We are proud of Martha and her classmates, who demonstrate every day the power of student-led, inquiry-based learning and our unique mission, vision, and values.


For Immediate Release


2016 Illinois Charter Excellence Awards Winners Announced

Outstanding Illinois charter school students, teachers, and advocates honored for academic success and commitment to students at the Illinois Charter Excellence Awards luncheon. Chicago, IL—The Illinois Network of Charter Schools (INCS) is thrilled to announce outstanding individuals who are making a difference in public education and the charter public school movement with the 2016 Illinois Charter Excellence Awards. These honorees include high school seniors and eighth grade students who embody the missions of their charter schools, as well as exceptional teachers, school leaders, and advocates who work tirelessly every day to improve education in schools and communities across Illinois.

A special luncheon award ceremony will be held at the 2016 Illinois Charter Schools Conference on November 10, 2016 to celebrate the honorees amongst their families, friends, colleagues, and peers. This year, Invest for Kids has generously donated $30,000 to recognize the hard work, commitment, and achievements of the Illinois Charter School Principal of the Year, Illinois Charter Elementary School Teacher of the Year, and Illinois Charter High School Teacher of the Year. High school seniors will be awarded $1,000 scholarships for college, while eighth graders will be presented with $500 scholarships for high school. The Illinois Charter School Parent Advocate will be awarded $500 to help continue their efforts to improve education for all children.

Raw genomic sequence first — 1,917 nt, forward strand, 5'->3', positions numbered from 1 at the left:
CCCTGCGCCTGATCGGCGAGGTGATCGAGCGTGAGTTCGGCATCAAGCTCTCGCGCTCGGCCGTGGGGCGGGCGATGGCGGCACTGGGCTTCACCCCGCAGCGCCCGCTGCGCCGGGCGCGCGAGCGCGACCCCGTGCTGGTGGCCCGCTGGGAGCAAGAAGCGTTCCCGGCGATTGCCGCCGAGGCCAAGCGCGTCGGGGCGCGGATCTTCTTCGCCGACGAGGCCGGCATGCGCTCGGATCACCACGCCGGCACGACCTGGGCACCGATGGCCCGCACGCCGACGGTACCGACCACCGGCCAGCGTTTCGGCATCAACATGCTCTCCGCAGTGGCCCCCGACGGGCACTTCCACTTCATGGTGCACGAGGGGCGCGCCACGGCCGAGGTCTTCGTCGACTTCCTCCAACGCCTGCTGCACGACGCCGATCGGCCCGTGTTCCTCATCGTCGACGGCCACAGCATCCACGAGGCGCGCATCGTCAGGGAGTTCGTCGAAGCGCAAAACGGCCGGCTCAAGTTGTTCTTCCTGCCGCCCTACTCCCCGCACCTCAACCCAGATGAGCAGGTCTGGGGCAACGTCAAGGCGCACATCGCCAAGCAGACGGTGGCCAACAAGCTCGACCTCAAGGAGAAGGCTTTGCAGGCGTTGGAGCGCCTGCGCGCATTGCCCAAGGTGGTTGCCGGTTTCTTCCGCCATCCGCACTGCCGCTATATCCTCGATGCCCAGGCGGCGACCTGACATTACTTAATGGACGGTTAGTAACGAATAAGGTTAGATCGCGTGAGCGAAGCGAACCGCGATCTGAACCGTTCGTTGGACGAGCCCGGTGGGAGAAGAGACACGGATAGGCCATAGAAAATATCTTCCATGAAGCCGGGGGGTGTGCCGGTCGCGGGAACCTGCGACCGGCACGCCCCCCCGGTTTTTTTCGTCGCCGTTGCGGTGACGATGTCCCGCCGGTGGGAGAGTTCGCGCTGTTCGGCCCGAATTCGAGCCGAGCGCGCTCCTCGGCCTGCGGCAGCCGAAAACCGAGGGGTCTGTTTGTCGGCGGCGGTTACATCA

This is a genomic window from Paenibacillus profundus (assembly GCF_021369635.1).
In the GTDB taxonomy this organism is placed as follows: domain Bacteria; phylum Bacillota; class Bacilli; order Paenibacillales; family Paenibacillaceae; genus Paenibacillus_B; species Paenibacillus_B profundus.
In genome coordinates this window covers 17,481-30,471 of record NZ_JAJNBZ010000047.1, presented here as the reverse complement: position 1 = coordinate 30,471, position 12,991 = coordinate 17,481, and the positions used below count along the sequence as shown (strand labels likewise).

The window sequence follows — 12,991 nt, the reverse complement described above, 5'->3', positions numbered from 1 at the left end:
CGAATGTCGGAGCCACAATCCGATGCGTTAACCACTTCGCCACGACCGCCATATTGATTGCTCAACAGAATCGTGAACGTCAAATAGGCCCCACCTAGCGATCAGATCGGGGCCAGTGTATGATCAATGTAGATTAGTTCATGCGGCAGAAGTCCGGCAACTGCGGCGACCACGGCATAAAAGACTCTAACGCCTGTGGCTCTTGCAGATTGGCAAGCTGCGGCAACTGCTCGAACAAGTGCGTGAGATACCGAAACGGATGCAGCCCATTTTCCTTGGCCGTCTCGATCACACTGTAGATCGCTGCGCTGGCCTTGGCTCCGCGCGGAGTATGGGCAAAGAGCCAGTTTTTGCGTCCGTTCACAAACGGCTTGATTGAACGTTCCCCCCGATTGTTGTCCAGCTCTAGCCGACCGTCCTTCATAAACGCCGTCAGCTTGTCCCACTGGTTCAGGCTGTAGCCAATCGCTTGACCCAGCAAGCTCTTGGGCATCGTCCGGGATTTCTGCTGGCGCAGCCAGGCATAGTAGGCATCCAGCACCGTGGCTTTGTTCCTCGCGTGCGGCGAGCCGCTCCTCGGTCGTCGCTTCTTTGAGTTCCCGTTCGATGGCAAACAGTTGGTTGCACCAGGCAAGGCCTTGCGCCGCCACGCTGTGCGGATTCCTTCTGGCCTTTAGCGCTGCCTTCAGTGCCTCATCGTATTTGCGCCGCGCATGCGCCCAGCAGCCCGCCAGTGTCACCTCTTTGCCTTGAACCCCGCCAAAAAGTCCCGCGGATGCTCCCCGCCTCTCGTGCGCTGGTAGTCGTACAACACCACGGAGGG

“These students exemplify hard work, perseverance, and a willingness to learn; they stop at nothing to be the best that they can be and work to inspire others around them,” said Andrew Broy, President of the Illinois Network of Charter Schools. “This would not be possible without committed teachers, school leaders, and advocates, like those awarded today, who have worked tirelessly to create the schools we need now and move student achievement forward. We thank you for exceeding expectations and going above and beyond for our students. You are appreciated, and you are making a difference.”

The following individuals were recognized as the 2016 CHARTER EXCELLENCE AWARD HONOREES:

 Illinois Charter School Champion of the Year: The Honorable André M. Thapedi

 Illinois Charter School Principal of the Year: Melissa Sweazy, UCSN – Esmeralda Santiago

 Illinois Elementary Charter School Teacher of the Year: Jessica A. Jaimes, Erie Elementary

Charter School

 Illinois Charter High School Teacher of the Year: Kevin D. Bradley, YouthBuild Mclean County

 Illinois Charter School Parent Advocate: Sonya Moore, University of Chicago Charter School –